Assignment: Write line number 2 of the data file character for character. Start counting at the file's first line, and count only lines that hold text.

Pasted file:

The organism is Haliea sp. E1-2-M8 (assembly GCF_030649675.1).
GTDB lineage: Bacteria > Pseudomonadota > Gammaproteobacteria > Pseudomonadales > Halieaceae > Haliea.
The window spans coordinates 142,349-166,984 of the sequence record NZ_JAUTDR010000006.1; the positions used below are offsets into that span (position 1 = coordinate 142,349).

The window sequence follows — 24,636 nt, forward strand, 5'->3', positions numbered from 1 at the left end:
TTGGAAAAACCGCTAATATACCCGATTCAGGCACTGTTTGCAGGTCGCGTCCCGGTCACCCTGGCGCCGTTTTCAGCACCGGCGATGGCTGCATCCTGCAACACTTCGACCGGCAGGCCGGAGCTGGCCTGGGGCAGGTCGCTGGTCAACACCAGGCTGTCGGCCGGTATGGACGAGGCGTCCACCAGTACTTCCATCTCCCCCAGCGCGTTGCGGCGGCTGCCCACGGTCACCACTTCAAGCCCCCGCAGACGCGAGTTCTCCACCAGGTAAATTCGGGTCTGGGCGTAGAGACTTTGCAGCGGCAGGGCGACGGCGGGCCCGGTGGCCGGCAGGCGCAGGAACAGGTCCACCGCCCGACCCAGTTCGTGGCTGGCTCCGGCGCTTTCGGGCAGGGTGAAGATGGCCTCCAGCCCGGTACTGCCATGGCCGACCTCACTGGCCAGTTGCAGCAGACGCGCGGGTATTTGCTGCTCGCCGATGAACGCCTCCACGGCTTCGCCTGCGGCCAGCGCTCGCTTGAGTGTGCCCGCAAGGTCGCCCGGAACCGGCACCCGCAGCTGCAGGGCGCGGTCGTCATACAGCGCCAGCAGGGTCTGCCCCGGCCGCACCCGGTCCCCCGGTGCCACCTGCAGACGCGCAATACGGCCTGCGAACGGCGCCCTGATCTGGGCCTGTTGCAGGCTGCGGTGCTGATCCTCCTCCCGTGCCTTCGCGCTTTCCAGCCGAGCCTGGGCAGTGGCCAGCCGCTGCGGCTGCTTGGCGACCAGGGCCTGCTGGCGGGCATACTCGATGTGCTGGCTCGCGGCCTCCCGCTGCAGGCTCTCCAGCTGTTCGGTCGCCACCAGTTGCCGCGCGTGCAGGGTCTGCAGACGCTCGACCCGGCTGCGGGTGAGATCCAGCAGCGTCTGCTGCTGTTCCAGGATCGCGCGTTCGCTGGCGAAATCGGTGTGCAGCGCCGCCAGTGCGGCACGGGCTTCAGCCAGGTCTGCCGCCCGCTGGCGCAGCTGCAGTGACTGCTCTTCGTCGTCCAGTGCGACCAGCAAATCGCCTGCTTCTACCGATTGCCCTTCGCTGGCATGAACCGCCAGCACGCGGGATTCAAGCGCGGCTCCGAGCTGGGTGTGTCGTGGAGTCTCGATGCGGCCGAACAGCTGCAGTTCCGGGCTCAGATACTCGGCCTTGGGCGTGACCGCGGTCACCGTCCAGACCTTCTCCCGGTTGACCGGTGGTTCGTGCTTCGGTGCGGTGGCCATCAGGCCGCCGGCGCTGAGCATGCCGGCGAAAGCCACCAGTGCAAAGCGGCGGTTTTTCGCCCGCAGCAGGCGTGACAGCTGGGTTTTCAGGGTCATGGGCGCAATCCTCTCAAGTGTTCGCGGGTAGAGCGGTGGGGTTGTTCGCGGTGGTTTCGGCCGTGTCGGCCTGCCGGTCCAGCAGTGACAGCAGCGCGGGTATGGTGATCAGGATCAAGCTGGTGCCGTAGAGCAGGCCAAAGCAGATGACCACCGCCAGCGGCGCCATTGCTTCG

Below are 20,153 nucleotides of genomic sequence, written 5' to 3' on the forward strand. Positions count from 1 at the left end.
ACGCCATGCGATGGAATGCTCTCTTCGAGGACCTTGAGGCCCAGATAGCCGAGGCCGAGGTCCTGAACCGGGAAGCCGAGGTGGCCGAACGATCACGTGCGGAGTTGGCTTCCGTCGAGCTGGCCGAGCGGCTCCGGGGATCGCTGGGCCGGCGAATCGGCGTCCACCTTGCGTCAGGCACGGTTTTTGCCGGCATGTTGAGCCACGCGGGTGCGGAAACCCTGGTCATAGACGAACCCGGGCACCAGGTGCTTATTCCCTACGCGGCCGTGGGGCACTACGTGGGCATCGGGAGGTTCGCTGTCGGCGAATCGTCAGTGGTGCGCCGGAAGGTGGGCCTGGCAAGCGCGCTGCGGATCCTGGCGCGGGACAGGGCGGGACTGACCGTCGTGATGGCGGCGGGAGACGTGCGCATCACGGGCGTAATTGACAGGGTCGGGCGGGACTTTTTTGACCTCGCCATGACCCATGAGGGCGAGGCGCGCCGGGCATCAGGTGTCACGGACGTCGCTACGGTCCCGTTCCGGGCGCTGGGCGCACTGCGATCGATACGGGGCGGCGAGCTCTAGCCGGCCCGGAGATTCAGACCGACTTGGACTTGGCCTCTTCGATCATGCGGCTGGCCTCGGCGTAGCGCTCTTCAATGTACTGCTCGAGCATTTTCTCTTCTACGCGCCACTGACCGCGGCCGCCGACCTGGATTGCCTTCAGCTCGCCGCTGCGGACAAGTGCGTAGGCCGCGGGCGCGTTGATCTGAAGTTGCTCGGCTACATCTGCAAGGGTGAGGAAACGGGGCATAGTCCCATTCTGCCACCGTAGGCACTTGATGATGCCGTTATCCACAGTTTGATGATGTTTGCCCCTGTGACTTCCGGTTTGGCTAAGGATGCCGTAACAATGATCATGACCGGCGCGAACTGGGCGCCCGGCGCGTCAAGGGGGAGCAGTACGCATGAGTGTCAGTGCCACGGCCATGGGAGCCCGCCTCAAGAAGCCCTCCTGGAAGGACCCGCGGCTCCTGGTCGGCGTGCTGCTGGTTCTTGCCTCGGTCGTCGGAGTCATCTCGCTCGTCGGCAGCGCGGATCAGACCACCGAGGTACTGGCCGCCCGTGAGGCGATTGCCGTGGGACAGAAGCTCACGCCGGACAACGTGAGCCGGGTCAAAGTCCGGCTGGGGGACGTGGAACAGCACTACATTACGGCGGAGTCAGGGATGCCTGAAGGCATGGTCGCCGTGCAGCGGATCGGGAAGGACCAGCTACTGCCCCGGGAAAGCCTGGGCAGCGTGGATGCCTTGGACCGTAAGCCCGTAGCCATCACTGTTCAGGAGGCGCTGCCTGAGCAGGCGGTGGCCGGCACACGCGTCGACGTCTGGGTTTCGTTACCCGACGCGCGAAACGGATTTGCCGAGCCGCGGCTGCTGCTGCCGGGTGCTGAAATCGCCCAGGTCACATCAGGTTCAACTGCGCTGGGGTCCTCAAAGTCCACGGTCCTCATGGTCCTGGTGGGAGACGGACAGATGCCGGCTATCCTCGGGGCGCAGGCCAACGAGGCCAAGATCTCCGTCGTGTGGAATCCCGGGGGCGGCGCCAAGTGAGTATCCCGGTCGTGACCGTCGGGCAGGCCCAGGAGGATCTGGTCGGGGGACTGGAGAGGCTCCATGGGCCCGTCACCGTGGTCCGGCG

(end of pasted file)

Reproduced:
GTDB lineage: Bacteria > Pseudomonadota > Gammaproteobacteria > Pseudomonadales > Halieaceae > Haliea.